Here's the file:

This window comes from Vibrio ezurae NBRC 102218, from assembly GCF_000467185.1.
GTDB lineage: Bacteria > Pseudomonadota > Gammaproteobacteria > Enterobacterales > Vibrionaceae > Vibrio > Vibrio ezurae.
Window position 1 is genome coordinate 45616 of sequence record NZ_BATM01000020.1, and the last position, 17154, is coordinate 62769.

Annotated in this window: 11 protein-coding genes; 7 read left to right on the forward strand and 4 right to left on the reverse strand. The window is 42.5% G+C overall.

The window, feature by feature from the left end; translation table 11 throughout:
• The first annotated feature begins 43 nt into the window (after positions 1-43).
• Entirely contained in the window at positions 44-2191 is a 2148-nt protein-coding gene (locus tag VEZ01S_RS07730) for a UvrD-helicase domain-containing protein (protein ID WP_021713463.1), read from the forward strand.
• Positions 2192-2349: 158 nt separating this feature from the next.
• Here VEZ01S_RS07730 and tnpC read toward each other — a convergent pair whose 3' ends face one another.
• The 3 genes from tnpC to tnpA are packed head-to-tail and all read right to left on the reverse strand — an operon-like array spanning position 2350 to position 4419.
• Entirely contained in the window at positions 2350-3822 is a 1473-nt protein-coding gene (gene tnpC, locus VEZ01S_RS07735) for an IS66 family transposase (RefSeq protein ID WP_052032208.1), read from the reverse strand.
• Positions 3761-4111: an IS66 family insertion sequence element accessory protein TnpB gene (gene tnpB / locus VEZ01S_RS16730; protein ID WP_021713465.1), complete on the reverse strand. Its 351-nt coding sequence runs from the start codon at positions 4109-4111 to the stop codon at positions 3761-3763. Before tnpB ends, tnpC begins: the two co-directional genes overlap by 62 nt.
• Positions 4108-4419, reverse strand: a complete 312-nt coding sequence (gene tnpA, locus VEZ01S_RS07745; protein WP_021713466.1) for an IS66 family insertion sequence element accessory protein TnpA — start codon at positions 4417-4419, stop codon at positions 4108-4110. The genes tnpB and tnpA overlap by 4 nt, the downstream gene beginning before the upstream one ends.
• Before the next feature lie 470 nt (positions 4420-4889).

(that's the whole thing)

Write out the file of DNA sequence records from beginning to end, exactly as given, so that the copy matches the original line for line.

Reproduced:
This window comes from Vibrio ezurae NBRC 102218, from assembly GCF_000467185.1.
GTDB lineage: Bacteria > Pseudomonadota > Gammaproteobacteria > Enterobacterales > Vibrionaceae > Vibrio > Vibrio ezurae.
Window position 1 is genome coordinate 45616 of sequence record NZ_BATM01000020.1, and the last position, 17154, is coordinate 62769.

Annotated in this window: 11 protein-coding genes; 7 read left to right on the forward strand and 4 right to left on the reverse strand. The window is 42.5% G+C overall.

The window, feature by feature from the left end; translation table 11 throughout:
• The first annotated feature begins 43 nt into the window (after positions 1-43).
• Entirely contained in the window at positions 44-2191 is a 2148-nt protein-coding gene (locus tag VEZ01S_RS07730) for a UvrD-helicase domain-containing protein (protein ID WP_021713463.1), read from the forward strand.
• Positions 2192-2349: 158 nt separating this feature from the next.
• Here VEZ01S_RS07730 and tnpC read toward each other — a convergent pair whose 3' ends face one another.
• The 3 genes from tnpC to tnpA are packed head-to-tail and all read right to left on the reverse strand — an operon-like array spanning position 2350 to position 4419.
• Entirely contained in the window at positions 2350-3822 is a 1473-nt protein-coding gene (gene tnpC, locus VEZ01S_RS07735) for an IS66 family transposase (RefSeq protein ID WP_052032208.1), read from the reverse strand.
• Positions 3761-4111: an IS66 family insertion sequence element accessory protein TnpB gene (gene tnpB / locus VEZ01S_RS16730; protein ID WP_021713465.1), complete on the reverse strand. Its 351-nt coding sequence runs from the start codon at positions 4109-4111 to the stop codon at positions 3761-3763. Before tnpB ends, tnpC begins: the two co-directional genes overlap by 62 nt.
• Positions 4108-4419, reverse strand: a complete 312-nt coding sequence (gene tnpA, locus VEZ01S_RS07745; protein WP_021713466.1) for an IS66 family insertion sequence element accessory protein TnpA — start codon at positions 4417-4419, stop codon at positions 4108-4110. The genes tnpB and tnpA overlap by 4 nt, the downstream gene beginning before the upstream one ends.
• Before the next feature lie 470 nt (positions 4420-4889).